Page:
The government has tabled 137 amendments to its Health Bill.

They are the latest series of changes to the legislation which had a difficult passage through parliament since it was introduced over a year ago.

There are no major policy changes but they give some ground to members of the House of Lords who have challenged the government. Ministers will hope they mean the bill can pass easily when it returns to the Lords for report stage on Wednesday. Report stage will last just over a month.

The amendments cover eight main areas:

  • Clearer ministerial accountability. As revealed by HSJ last month, health minister Earl Howe has agreed changes with peers concerned about this area. They include making the health secretary’s duty to promote autonomy subsidiary to main duties - which are also amended - “to promote the comprehensive health service and to exercise their functions so as to secure the provision of services”.
  • Education and training – including a new duty on the NHS Commissioning Board and clinical commissioning groups to promote education and training; and strengthening the duties of the health secretary, commissioning board and clinical commissioning groups to “promote research”.
  • Integration and competition – including allowing Monitor to impose conditions on providers’ licences with the intention of, “enabling health care services… to be provided in an integrated way…[or to be] integrated with the provision of health-related services or social care services…[or for] enabling co-operation between providers”. Another change is that in the bill’s proposed seven-yearly reviews of the healthcare sector, the Competition Commission will look at the “effectiveness” rather than “development” of competition.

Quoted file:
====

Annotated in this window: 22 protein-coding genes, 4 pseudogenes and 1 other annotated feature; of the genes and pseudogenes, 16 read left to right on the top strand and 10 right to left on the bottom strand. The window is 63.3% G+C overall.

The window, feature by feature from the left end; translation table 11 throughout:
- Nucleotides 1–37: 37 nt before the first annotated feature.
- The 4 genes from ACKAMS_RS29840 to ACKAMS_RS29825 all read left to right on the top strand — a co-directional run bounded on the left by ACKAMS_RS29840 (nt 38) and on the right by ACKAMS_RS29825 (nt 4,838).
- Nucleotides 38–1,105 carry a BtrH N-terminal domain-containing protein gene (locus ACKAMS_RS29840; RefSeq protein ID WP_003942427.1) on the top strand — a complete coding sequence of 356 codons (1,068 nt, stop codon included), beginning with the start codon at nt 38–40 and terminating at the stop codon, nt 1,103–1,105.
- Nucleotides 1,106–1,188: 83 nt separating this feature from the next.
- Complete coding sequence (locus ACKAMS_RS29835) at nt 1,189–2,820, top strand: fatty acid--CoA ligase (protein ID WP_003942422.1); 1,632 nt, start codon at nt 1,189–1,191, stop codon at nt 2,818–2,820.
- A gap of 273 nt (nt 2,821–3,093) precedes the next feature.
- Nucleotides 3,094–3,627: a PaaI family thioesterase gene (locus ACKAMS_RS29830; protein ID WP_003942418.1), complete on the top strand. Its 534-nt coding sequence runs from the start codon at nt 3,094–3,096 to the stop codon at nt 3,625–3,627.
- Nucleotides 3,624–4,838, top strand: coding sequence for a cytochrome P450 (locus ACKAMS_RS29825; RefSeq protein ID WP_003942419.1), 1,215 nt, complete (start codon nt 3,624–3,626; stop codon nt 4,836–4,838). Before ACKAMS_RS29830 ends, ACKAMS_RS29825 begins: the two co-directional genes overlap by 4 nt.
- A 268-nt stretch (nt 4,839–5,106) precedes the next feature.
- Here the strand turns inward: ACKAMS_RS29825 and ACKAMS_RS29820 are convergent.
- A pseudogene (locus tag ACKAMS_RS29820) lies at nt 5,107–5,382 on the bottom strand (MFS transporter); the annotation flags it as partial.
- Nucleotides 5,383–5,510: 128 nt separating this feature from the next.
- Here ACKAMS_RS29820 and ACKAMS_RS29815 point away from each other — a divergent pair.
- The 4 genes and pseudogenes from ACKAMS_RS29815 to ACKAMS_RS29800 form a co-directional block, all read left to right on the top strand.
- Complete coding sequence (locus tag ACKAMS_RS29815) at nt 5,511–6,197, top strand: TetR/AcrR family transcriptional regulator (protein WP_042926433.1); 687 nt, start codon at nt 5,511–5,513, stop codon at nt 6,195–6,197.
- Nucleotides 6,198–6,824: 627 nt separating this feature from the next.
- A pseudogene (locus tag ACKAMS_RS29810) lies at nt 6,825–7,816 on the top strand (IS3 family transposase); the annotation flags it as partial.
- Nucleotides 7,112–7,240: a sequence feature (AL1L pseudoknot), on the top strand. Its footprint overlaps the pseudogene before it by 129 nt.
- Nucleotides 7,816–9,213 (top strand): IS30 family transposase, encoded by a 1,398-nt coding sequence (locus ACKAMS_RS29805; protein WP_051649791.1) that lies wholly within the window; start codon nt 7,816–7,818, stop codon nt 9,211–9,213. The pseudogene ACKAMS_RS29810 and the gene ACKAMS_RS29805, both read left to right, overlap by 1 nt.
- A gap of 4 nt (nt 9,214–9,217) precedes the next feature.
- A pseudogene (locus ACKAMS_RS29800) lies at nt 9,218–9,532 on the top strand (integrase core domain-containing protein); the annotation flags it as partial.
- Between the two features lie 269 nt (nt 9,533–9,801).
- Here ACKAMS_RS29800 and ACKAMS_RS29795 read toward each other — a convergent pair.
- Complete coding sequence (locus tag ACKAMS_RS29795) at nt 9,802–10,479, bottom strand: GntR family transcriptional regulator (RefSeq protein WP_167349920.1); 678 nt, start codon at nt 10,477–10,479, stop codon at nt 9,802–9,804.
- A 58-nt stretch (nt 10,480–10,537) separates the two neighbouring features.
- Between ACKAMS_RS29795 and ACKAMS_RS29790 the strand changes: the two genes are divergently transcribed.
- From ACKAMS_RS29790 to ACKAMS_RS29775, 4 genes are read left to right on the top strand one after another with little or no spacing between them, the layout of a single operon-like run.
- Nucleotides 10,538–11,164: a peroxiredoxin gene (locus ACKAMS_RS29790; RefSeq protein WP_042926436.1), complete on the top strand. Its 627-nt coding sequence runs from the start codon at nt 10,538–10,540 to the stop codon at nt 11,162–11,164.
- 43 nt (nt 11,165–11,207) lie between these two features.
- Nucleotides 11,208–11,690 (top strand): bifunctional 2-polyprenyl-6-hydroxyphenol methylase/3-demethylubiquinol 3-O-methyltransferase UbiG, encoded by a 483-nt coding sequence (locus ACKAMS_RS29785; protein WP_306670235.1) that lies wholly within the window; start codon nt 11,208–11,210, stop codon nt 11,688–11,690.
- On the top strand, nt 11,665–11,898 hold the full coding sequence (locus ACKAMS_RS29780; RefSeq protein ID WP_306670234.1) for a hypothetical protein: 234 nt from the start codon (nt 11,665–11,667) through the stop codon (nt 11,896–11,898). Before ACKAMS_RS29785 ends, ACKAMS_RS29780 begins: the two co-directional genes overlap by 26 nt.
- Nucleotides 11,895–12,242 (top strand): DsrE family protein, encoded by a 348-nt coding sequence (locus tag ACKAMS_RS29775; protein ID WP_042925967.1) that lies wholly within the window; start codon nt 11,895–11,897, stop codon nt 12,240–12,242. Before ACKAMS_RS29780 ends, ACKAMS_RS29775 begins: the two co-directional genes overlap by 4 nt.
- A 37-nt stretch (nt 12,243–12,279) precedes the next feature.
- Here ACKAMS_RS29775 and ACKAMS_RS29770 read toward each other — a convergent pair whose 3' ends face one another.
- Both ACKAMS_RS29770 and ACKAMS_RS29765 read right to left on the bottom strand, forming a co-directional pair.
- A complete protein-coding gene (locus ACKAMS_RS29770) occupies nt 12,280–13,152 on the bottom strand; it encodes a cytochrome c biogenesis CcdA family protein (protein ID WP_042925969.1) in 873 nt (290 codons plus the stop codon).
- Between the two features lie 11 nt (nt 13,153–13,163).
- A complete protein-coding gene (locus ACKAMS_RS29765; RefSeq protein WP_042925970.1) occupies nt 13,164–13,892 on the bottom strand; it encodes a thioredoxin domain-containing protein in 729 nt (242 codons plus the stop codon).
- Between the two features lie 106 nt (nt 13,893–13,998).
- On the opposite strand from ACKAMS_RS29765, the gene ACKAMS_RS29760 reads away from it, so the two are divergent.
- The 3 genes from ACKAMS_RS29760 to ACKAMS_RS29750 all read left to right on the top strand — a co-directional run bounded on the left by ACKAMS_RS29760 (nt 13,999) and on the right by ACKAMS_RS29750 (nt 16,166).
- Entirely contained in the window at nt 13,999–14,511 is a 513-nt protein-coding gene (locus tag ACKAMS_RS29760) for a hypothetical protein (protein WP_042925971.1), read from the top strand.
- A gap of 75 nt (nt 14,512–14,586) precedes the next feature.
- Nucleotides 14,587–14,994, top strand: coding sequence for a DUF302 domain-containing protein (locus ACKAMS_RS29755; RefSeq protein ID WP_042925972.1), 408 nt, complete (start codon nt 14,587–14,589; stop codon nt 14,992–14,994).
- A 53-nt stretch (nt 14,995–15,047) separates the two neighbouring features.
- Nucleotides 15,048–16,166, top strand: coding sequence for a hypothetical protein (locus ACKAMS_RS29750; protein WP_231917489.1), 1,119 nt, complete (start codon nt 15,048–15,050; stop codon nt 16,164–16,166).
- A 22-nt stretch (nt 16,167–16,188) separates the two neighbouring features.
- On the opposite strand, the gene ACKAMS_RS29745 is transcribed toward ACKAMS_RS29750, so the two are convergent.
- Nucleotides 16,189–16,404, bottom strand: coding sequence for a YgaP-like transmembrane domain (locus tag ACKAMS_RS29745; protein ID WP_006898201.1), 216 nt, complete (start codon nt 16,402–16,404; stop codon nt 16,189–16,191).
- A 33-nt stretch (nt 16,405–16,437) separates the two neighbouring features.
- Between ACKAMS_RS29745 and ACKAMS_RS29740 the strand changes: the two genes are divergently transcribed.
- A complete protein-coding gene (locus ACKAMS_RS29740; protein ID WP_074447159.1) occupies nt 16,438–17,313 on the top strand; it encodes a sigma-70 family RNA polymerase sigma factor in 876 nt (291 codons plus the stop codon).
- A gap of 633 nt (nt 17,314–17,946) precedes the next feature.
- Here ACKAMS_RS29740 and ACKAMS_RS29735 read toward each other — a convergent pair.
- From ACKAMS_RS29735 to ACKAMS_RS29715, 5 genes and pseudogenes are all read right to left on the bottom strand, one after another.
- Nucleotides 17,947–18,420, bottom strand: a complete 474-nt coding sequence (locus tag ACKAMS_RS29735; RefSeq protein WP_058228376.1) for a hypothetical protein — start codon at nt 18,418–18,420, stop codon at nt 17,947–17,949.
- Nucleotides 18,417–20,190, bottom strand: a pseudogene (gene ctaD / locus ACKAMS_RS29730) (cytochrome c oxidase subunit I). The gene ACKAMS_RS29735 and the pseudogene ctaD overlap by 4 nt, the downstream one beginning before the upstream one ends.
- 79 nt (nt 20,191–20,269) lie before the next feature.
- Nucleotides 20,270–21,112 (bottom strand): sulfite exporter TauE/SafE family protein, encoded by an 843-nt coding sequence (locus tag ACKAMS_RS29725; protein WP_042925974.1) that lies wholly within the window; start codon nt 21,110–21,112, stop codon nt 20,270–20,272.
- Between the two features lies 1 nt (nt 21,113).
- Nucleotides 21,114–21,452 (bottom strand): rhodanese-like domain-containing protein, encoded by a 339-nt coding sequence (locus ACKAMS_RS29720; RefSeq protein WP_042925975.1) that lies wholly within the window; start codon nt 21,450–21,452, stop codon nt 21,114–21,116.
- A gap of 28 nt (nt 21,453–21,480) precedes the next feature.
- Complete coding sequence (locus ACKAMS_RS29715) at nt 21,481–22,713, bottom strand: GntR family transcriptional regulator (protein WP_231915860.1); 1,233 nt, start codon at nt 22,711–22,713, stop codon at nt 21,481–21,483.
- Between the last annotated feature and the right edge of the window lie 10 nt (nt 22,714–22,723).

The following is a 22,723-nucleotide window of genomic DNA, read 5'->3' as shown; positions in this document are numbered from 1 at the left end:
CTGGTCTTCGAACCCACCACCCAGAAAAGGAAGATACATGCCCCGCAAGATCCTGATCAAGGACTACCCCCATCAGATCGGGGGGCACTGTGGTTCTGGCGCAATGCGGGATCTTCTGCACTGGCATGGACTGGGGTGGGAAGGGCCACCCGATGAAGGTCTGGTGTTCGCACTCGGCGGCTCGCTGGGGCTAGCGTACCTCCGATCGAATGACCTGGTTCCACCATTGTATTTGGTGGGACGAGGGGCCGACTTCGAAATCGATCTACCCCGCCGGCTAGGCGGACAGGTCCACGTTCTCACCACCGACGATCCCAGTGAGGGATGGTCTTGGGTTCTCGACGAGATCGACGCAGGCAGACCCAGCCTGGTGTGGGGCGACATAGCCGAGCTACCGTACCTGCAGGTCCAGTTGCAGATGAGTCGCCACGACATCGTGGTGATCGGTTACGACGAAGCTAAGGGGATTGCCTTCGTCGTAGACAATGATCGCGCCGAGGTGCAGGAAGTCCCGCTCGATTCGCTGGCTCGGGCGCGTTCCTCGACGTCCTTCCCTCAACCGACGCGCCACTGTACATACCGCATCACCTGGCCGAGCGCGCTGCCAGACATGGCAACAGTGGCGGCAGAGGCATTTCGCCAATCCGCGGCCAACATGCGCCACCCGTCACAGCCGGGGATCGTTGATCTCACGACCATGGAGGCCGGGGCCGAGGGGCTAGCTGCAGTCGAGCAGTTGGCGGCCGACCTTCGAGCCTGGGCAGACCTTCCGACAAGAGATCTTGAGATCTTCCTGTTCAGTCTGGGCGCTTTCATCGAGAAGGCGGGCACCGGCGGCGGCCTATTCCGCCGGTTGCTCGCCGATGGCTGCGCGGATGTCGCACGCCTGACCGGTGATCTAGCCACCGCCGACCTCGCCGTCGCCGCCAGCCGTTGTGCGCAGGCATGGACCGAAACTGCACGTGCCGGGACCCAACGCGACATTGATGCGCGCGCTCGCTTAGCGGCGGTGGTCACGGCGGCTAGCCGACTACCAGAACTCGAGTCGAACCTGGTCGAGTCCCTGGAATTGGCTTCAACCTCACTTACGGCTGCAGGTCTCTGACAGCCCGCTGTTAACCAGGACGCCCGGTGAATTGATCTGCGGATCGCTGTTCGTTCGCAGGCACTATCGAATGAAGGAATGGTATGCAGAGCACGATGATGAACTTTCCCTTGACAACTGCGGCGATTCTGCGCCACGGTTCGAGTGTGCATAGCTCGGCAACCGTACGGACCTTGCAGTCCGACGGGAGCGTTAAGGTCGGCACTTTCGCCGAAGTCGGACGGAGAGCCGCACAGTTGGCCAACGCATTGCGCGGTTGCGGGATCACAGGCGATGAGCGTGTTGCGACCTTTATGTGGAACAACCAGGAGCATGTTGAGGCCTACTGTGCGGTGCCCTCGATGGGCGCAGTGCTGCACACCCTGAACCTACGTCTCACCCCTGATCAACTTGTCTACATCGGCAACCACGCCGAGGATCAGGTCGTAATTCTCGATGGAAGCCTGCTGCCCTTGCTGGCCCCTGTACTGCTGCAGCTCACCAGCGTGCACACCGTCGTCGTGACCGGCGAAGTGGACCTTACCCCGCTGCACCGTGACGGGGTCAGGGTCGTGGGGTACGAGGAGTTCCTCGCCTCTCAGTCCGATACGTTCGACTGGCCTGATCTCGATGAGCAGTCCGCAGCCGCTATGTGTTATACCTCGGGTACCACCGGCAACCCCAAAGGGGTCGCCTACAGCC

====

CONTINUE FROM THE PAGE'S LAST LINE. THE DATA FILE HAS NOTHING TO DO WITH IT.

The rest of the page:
• Health inequalities – including requiring the health secretary, commissioning board and CCGs to report annually on how well they have fulfilled their duties to reduce health inequalities,
  • Patient involvement – changes commissioning board and CCG duties to say they must promote the patient involvement in “the prevention and diagnosis of [their] illness [and] their care and treatment”.The commissioning board must publish guidance on how they do so. The changes have been welcomed by patient group National Voices.
  • * Another change sets out that HealthWatch England, which will be a committee of the Care Quality Commission, must not be made up of a majority of people from the CQC. It is intended to protect its independence.
  • Conflicts of interest – requires all members of committees or subcommittees of CCGs to declare their interests.
  • Public health – including that local councils must make directors of public health a “statutory chief officer”, like directors of children’s services and adult social care.
  • Patient confidentiality – limits use of the NHS Information Centre’s new powers to collect, analyse and publish information. The IC will also publish a code of practice for organisations dealing with person-identifiable information.